Sure, the fourth “Shrek” will be big, but you can only measure the size of the ogre by comparing him to other ogres.
And in the case of DreamWorks Animation’s “Shrek Forever After,” which opens in 4,359 locations Friday – 2,373 in 3D – tracking shows that it just doesn’t measure up to movies two and three.
With only one other movie opening wide this weekend, Relativity’s R-rated “Saturday Night Live” skit adaptation “MacGruber,” tracking suggests the Paramount-distributed “Forever After” will open somewhere in the range of $80 million-$100 million.
“My people think it’s in the 85 range,” said one rival-studio distribution official.
“I think part of it has to do with the fact that the last one was really bad,” the distribution official told TheWrap.
True, the reviews for "Shrek the Third" weren’t great, but that didn’t seem to hurt it at the box office. Opening in May 2007 to $121.6 million in North America, the film went on to gross $799 million globally.
In May 2004, “Shrek 2” opened to $108 million domestically on the way to a worldwide gross of $919.8 million. (The first "Shrek" opened to $42.3 million in North America and grossed $484.4 million worldwide.)
Even accounting for a production budget that exceeds $200 million – the result of not only expensive digital 3D animation processes but also a voice cast that returns Mike Myers, Eddie Murphy, Cameron Diaz, Antonio Banderas and Julie Andrews – profitability shouldn’t be an issue for version 4, regardless of any slippage.
“It’s a matter of perspective,” the rival-studio official said.
Sharing the negative perspective has been Wall Street. Earlier in the week, an analyst downgraded his target price for DreamWorks stock based on what the Street expects to be lower-than-anticipated box-office yields for "Shrek 4." By "lower than anticipated," they mean they now expect the movie to gross only $756 million instead of the original forecast of $900 million worldwide.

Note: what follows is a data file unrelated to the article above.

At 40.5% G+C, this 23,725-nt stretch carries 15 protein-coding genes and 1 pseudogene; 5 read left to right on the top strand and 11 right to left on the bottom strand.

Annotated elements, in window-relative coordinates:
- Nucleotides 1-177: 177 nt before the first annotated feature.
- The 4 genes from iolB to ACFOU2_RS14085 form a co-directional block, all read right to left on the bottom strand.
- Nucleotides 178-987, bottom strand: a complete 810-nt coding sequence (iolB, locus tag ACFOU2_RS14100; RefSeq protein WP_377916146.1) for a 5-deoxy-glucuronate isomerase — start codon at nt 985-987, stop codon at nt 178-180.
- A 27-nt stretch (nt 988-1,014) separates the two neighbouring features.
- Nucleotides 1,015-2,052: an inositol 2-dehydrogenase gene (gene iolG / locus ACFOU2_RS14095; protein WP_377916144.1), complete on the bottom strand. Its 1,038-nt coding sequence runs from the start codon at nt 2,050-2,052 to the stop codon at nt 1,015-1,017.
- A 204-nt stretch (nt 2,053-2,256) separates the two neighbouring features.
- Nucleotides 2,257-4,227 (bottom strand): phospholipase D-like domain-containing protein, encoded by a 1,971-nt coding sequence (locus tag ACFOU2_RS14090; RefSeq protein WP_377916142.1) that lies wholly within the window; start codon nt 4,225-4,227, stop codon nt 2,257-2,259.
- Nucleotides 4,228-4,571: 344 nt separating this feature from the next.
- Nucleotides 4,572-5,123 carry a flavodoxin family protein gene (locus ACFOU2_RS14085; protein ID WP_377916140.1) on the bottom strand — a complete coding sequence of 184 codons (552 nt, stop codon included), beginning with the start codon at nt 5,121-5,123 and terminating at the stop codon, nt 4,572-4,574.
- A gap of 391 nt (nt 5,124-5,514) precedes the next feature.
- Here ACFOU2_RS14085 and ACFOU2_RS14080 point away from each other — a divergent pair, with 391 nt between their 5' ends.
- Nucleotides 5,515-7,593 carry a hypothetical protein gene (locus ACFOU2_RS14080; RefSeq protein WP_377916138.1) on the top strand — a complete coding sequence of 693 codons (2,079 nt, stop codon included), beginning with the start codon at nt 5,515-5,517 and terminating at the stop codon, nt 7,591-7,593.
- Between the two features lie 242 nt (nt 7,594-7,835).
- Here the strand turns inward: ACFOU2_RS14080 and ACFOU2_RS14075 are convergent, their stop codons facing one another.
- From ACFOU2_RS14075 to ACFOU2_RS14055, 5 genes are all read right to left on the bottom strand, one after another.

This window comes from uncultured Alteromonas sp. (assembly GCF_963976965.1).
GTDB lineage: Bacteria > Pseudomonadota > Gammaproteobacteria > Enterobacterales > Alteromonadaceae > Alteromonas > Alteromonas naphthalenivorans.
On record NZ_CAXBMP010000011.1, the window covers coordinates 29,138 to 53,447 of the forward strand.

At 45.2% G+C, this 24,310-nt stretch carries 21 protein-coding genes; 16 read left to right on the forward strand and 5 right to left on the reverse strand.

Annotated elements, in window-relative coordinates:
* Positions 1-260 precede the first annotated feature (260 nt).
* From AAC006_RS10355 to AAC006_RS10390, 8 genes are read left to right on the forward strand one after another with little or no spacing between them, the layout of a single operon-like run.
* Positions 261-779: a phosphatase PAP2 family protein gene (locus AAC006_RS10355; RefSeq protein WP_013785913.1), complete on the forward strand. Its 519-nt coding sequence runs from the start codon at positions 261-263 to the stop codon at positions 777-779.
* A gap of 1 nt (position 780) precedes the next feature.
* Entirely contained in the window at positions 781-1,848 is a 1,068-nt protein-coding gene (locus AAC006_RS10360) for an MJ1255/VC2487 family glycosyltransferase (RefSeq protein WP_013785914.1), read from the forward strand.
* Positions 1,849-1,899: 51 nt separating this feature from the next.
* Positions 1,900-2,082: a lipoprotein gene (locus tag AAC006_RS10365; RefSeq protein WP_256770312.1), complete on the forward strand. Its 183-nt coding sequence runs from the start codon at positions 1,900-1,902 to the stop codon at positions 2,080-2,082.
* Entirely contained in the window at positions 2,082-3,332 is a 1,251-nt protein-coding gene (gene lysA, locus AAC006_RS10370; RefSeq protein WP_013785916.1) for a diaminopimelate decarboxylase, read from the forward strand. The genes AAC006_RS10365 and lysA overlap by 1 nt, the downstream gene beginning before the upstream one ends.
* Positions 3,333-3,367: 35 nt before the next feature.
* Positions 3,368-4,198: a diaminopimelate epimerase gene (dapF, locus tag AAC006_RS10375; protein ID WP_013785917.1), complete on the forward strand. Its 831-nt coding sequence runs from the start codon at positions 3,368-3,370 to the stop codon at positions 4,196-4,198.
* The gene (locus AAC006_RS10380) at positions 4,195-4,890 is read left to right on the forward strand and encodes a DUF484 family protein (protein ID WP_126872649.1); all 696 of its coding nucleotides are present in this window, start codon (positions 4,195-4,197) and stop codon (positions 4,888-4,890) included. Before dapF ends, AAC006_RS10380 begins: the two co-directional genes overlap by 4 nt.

When a franchise grosses $2.2 billion and becomes the cornerstone of a publicly traded studio, expectations can be unreasonable.
Certainly, if a movie as big as “Shrek 4” were to gross less than $80 million this weekend (an unlikely prospect, given venerability of the brand), shareholder fury would be bountiful.
In late March, DreamWorks launched an all-new 3D franchise with “How to Train Your Dragon,” which has grossed $430.7 million to date. However, when the well-reviewed movie got off to a worse-than-expected $43.7 million start, DreamWorks stock cratered 10 percent.
Regardless of how big “Shrek 4” opens, DreamWorks will be taking several million away from “Dragon,” which will see its 3D theater count drop to just 243 this weekend, despite grossing $5 million in North America last weekend, its eighth in release.
Internationally, “Dragon” will have a little more time to play. “Forever After” opens in eight territories this weekend, including Russia. But the bulk of its foreign distribution isn’t slated until late June.
In terms of competition for screens, there’s no new 3D release coming until June 18, when Disney releases “Toy Story 3.”